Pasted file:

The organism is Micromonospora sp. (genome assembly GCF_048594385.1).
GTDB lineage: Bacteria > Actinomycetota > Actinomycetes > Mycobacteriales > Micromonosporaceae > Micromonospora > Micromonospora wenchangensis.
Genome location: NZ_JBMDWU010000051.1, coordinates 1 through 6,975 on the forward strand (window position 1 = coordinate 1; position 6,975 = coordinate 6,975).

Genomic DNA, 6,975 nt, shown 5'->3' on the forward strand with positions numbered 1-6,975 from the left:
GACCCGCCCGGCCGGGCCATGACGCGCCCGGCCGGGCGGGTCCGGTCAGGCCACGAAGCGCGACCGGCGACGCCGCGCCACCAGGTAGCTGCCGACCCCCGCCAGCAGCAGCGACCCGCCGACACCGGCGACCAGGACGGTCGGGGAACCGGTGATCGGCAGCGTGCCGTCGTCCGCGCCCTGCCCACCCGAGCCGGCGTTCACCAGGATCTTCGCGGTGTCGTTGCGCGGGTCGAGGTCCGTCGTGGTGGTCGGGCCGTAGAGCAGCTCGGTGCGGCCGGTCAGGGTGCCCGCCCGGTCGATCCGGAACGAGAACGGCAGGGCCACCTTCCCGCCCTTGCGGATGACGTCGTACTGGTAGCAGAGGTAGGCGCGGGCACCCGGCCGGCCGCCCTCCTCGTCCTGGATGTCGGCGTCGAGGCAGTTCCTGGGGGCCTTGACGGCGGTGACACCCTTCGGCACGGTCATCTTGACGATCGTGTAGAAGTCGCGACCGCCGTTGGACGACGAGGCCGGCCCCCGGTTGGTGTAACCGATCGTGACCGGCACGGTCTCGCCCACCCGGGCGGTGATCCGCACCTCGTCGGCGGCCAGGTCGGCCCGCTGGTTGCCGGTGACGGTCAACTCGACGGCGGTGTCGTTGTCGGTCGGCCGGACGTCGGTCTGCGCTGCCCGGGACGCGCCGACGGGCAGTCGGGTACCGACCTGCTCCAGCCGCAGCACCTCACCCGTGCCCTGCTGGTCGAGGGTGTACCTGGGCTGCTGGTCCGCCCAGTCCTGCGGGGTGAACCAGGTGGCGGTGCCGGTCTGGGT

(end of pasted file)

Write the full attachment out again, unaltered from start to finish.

The organism is Micromonospora sp. (genome assembly GCF_048594385.1).
GTDB lineage: Bacteria > Actinomycetota > Actinomycetes > Mycobacteriales > Micromonosporaceae > Micromonospora > Micromonospora wenchangensis.
Genome location: NZ_JBMDWU010000051.1, coordinates 1 through 6,975 on the forward strand (window position 1 = coordinate 1; position 6,975 = coordinate 6,975).

Genomic DNA, 6,975 nt, shown 5'->3' on the forward strand with positions numbered 1-6,975 from the left:
GACCCGCCCGGCCGGGCCATGACGCGCCCGGCCGGGCGGGTCCGGTCAGGCCACGAAGCGCGACCGGCGACGCCGCGCCACCAGGTAGCTGCCGACCCCCGCCAGCAGCAGCGACCCGCCGACACCGGCGACCAGGACGGTCGGGGAACCGGTGATCGGCAGCGTGCCGTCGTCCGCGCCCTGCCCACCCGAGCCGGCGTTCACCAGGATCTTCGCGGTGTCGTTGCGCGGGTCGAGGTCCGTCGTGGTGGTCGGGCCGTAGAGCAGCTCGGTGCGGCCGGTCAGGGTGCCCGCCCGGTCGATCCGGAACGAGAACGGCAGGGCCACCTTCCCGCCCTTGCGGATGACGTCGTACTGGTAGCAGAGGTAGGCGCGGGCACCCGGCCGGCCGCCCTCCTCGTCCTGGATGTCGGCGTCGAGGCAGTTCCTGGGGGCCTTGACGGCGGTGACACCCTTCGGCACGGTCATCTTGACGATCGTGTAGAAGTCGCGACCGCCGTTGGACGACGAGGCCGGCCCCCGGTTGGTGTAACCGATCGTGACCGGCACGGTCTCGCCCACCCGGGCGGTGATCCGCACCTCGTCGGCGGCCAGGTCGGCCCGCTGGTTGCCGGTGACGGTCAACTCGACGGCGGTGTCGTTGTCGGTCGGCCGGACGTCGGTCTGCGCTGCCCGGGACGCGCCGACGGGCAGTCGGGTACCGACCTGCTCCAGCCGCAGCACCTCACCCGTGCCCTGCTGGTCGAGGGTGTACCTGGGCTGCTGGTCCGCCCAGTCCTGCGGGGTGAACCAGGTGGCGGTGCCGGTCTGGGT